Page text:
On Wednesday I had the opportunity to speak to a group of students at Oak Glen Middle School to tell them a little bit about journalism and what it's like to work at a newspaper.
I'd like to thank Erin VanHorn and her students for welcoming me into their class and giving me such a great experience, especially given how nervous I was.
The students were all attentive, and while I don't know if I inspired any of them to consider a career in journalism, I hope they at least learned a little bit from the visit.
I don't often get asked to talk to groups about this job, especially not with our younger residents, but it definitely got me thinking about a few things.
Growing up, there wasn't a whole lot I remember learning about local jobs and businesses. We were able to attend a couple of college and job fairs in high school, but beyond that there was little in the form of job education.
Now, this could all have changed by now. It has been almost 15 years since I finished high school after all, but with so much focus on career preparation in many of our local school districts, it wouldn't surprise me if schools have periodic presentations for some of their students.
If not, it wouldn't be bad to at least think about it.
To me, one of the best ways to learn about the ins and outs of a job would be to hear it straight from someone involved in that field.
We all dreamed of doing different jobs when we were young. Many of us might have thought about being an astronaut or a cowboy, maybe a world-famous chef.
When I was little, I thought about being a carpenter at one point. I didn't know anything about carpentry or what it involved, so where that came from I'm not sure.
As I got older, the idea of becoming an attorney appealed to me, right up until my senior year of high school when I took a business law elective and realized just how difficult a time I had talking in front of large groups of people.
So, I decided to go with journalism, figuring it would give me a chance to write. Sticking in the print side of the business, I thought, would also give me a little more anonymity than television or radio.
Who knows where I would have ended up if I had an opportunity to learn more about the fields I had an interest in back then.
I know there has been talk in previous years of instituting shadow and mentor programs in our high schools, and those are definitely great ideas. Give the students a chance to see first-hand what is involved in these careers and help them decide whether they are a good fit.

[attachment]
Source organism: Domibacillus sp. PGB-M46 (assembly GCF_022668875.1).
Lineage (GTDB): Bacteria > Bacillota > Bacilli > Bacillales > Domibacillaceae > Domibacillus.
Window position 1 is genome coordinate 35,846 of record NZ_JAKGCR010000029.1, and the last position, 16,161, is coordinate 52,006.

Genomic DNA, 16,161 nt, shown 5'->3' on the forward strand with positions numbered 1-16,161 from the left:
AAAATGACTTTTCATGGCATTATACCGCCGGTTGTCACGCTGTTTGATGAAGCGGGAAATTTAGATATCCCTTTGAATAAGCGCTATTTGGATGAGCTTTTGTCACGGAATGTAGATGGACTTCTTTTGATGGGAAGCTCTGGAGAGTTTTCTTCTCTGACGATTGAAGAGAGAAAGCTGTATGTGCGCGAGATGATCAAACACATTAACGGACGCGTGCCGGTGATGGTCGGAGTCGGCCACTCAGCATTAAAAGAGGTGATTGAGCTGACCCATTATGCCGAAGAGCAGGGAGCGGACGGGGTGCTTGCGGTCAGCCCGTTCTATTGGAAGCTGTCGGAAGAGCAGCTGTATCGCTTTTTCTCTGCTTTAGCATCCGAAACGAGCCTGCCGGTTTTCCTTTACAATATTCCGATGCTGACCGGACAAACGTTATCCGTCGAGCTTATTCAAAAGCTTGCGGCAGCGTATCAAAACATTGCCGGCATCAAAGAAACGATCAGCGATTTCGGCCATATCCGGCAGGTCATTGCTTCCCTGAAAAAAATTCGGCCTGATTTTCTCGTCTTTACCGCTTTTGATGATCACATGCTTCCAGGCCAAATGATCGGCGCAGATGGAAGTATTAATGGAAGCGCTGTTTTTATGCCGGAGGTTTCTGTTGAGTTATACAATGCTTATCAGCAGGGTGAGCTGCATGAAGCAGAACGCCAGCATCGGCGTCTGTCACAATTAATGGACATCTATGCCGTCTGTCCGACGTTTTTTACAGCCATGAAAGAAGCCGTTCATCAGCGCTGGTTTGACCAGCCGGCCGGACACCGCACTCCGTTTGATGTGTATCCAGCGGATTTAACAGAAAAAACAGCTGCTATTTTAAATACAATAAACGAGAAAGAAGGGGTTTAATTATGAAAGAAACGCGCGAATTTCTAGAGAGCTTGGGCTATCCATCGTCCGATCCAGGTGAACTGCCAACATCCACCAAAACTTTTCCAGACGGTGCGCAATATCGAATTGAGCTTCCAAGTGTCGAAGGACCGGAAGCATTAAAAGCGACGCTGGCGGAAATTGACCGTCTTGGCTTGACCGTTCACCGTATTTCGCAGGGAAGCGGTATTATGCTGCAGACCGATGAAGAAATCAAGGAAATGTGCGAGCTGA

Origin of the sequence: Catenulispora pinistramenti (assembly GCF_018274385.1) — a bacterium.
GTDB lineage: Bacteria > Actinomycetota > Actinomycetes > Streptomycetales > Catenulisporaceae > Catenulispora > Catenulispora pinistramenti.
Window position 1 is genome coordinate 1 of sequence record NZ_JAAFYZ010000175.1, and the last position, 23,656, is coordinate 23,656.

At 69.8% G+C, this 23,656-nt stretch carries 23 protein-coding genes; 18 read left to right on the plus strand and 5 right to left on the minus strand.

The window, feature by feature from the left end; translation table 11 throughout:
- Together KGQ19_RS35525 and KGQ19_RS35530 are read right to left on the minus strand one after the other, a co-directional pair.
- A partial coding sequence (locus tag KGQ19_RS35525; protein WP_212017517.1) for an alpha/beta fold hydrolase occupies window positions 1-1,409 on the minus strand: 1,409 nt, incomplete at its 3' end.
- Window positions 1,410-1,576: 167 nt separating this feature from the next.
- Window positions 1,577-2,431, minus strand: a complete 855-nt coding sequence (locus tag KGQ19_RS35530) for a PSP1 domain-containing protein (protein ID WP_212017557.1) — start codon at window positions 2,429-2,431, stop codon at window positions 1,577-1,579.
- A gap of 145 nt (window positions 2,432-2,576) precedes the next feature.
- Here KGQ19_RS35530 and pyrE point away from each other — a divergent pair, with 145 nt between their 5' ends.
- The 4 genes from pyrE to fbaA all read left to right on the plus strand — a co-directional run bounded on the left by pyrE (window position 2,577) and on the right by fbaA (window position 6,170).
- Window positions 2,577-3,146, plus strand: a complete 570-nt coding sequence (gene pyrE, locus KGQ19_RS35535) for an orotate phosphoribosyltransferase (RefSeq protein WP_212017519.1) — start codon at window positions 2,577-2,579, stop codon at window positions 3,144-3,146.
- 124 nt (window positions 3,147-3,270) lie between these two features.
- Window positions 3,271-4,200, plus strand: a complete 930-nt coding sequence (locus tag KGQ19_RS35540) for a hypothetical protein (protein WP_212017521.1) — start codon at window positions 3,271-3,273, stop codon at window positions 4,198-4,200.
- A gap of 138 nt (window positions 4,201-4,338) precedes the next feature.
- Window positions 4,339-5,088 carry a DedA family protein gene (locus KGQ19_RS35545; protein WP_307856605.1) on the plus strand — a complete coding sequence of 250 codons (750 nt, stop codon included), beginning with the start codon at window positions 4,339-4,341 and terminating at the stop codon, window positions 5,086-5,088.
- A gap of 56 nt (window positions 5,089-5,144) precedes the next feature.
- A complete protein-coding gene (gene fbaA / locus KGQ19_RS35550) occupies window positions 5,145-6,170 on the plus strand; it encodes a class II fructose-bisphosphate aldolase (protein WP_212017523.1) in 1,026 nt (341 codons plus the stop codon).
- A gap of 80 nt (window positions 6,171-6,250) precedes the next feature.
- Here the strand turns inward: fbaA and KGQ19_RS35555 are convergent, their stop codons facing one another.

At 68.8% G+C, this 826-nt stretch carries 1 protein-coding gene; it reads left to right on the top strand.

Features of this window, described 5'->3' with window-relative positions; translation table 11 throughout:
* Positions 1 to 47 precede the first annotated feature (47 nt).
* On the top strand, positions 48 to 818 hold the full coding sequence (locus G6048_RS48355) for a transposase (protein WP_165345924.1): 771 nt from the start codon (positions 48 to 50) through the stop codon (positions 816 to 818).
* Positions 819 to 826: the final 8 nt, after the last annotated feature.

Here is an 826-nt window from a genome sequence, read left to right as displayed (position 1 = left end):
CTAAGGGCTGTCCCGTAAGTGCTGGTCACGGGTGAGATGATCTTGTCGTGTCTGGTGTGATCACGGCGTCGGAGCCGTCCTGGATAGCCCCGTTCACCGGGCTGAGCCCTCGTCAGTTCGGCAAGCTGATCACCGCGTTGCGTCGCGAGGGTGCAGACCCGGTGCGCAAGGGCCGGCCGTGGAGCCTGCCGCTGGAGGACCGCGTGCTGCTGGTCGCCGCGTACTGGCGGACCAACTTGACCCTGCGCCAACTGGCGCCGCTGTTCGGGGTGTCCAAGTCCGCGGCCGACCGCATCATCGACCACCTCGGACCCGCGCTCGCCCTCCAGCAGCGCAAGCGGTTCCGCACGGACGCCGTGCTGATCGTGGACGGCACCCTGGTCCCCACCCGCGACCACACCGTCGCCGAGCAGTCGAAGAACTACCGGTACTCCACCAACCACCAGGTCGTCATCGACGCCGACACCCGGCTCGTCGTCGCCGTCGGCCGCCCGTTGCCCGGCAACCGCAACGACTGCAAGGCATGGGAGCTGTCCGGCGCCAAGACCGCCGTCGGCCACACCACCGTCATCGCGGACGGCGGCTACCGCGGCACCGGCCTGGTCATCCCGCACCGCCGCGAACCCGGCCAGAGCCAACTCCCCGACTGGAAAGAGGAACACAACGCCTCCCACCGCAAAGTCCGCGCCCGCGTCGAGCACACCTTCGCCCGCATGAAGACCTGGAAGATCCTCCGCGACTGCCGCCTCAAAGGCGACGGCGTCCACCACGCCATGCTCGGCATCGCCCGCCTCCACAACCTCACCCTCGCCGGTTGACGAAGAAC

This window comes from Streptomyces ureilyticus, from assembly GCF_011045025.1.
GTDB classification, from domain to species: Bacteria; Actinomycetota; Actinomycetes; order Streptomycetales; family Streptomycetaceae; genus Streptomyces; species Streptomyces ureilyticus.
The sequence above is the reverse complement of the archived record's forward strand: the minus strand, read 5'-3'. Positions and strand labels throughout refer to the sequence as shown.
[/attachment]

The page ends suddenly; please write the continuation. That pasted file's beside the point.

But I think these programs, and visits to schools by area professionals could also serve another purpose.
By hearing from local residents about their jobs, students also have an opportunity to learn about the types of work and careers available in our area.
We are always hearing about how people finish high school, go away to college and then never come back.
Perhaps if they knew what kind of jobs existed in the Ohio Valley, and found something that interested them, it might inspire them to stick around after they complete their education.
It's better to know ahead of time than to get partially into preparing for the field, or even get hired into a job and decide it's not what you wanted, after all.
In a way, it is something that could mirror some of the programs offered by some of our local chambers of commerce.
The Weirton chamber, for example, holds a Leads to Success program in which area business representatives gather and give a presentation on their business.
This helps to not only provide a networking opportunity, but also to better inform others about what your business does.
We know many of the old businesses and industries which have supported this area have disappeared, but there are new opportunities coming.
Whether they are looking at a possible career in steelwork, natural gas, engineering, graphic design, computer programming, law, or even journalism, they are going to need to know what is out there and what is really involved in these jobs.
By figuring out ways to better inform our young residents of these opportunities now, we can perhaps better prepare them for the future.
(Howell, a resident of Colliers, is managing editor of The Weirton Daily Times, and can be contacted at email@example.com)